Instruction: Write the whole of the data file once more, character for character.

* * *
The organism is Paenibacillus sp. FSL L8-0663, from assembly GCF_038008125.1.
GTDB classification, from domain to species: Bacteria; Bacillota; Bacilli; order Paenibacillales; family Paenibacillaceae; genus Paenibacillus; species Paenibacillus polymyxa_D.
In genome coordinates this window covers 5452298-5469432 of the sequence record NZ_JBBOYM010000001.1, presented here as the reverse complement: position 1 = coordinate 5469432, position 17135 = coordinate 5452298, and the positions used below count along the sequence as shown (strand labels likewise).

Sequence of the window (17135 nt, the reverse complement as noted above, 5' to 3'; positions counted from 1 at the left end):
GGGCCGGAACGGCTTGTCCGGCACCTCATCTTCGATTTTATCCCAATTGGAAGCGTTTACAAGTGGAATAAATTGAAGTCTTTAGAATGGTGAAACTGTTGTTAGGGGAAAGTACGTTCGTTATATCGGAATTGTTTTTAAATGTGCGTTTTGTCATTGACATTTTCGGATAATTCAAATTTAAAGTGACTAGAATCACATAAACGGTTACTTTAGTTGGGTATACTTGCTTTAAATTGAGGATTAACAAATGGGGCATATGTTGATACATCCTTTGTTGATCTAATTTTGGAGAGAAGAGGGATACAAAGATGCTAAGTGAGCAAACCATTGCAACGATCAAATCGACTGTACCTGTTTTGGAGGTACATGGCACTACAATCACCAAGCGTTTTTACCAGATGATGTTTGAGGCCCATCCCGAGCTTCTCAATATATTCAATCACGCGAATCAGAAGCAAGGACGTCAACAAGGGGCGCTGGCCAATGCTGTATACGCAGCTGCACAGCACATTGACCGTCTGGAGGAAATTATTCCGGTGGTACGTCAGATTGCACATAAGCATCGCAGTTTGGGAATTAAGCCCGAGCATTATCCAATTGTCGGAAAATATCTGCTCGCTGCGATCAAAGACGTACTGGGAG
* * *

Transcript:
The organism is Paenibacillus sp. FSL L8-0663, from assembly GCF_038008125.1.
GTDB classification, from domain to species: Bacteria; Bacillota; Bacilli; order Paenibacillales; family Paenibacillaceae; genus Paenibacillus; species Paenibacillus polymyxa_D.
In genome coordinates this window covers 5452298-5469432 of the sequence record NZ_JBBOYM010000001.1, presented here as the reverse complement: position 1 = coordinate 5469432, position 17135 = coordinate 5452298, and the positions used below count along the sequence as shown (strand labels likewise).

Sequence of the window (17135 nt, the reverse complement as noted above, 5' to 3'; positions counted from 1 at the left end):
GGGCCGGAACGGCTTGTCCGGCACCTCATCTTCGATTTTATCCCAATTGGAAGCGTTTACAAGTGGAATAAATTGAAGTCTTTAGAATGGTGAAACTGTTGTTAGGGGAAAGTACGTTCGTTATATCGGAATTGTTTTTAAATGTGCGTTTTGTCATTGACATTTTCGGATAATTCAAATTTAAAGTGACTAGAATCACATAAACGGTTACTTTAGTTGGGTATACTTGCTTTAAATTGAGGATTAACAAATGGGGCATATGTTGATACATCCTTTGTTGATCTAATTTTGGAGAGAAGAGGGATACAAAGATGCTAAGTGAGCAAACCATTGCAACGATCAAATCGACTGTACCTGTTTTGGAGGTACATGGCACTACAATCACCAAGCGTTTTTACCAGATGATGTTTGAGGCCCATCCCGAGCTTCTCAATATATTCAATCACGCGAATCAGAAGCAAGGACGTCAACAAGGGGCGCTGGCCAATGCTGTATACGCAGCTGCACAGCACATTGACCGTCTGGAGGAAATTATTCCGGTGGTACGTCAGATTGCACATAAGCATCGCAGTTTGGGAATTAAGCCCGAGCATTATCCAATTGTCGGAAAATATCTGCTCGCTGCGATCAAAGACGTACTGGGAG